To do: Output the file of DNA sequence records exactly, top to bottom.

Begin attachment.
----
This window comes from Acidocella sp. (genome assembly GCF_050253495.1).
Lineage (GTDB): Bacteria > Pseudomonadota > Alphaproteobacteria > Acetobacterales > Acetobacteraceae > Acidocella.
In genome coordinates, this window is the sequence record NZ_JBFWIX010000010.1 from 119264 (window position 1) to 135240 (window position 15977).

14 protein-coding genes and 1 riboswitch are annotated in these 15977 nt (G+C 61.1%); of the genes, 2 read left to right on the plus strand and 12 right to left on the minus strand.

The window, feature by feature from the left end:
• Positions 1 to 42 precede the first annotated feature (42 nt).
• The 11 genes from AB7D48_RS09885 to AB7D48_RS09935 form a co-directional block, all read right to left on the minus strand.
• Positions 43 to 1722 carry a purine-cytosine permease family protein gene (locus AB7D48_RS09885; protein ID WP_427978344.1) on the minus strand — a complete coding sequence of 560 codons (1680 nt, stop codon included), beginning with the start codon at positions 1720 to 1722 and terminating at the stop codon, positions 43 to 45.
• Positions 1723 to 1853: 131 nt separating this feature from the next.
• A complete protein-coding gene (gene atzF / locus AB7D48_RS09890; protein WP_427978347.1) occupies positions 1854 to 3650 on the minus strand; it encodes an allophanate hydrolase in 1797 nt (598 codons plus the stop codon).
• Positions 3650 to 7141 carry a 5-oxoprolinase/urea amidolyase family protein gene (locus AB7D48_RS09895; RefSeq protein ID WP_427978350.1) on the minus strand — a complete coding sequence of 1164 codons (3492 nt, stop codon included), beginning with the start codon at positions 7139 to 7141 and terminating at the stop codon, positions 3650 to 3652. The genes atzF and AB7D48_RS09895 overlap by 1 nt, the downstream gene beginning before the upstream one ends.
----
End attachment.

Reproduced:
This window comes from Acidocella sp. (genome assembly GCF_050253495.1).
Lineage (GTDB): Bacteria > Pseudomonadota > Alphaproteobacteria > Acetobacterales > Acetobacteraceae > Acidocella.
In genome coordinates, this window is the sequence record NZ_JBFWIX010000010.1 from 119264 (window position 1) to 135240 (window position 15977).

14 protein-coding genes and 1 riboswitch are annotated in these 15977 nt (G+C 61.1%); of the genes, 2 read left to right on the plus strand and 12 right to left on the minus strand.

The window, feature by feature from the left end:
• Positions 1 to 42 precede the first annotated feature (42 nt).
• The 11 genes from AB7D48_RS09885 to AB7D48_RS09935 form a co-directional block, all read right to left on the minus strand.
• Positions 43 to 1722 carry a purine-cytosine permease family protein gene (locus AB7D48_RS09885; protein ID WP_427978344.1) on the minus strand — a complete coding sequence of 560 codons (1680 nt, stop codon included), beginning with the start codon at positions 1720 to 1722 and terminating at the stop codon, positions 43 to 45.
• Positions 1723 to 1853: 131 nt separating this feature from the next.
• A complete protein-coding gene (gene atzF / locus AB7D48_RS09890; protein WP_427978347.1) occupies positions 1854 to 3650 on the minus strand; it encodes an allophanate hydrolase in 1797 nt (598 codons plus the stop codon).
• Positions 3650 to 7141 carry a 5-oxoprolinase/urea amidolyase family protein gene (locus AB7D48_RS09895; RefSeq protein ID WP_427978350.1) on the minus strand — a complete coding sequence of 1164 codons (3492 nt, stop codon included), beginning with the start codon at positions 7139 to 7141 and terminating at the stop codon, positions 3650 to 3652. The genes atzF and AB7D48_RS09895 overlap by 1 nt, the downstream gene beginning before the upstream one ends.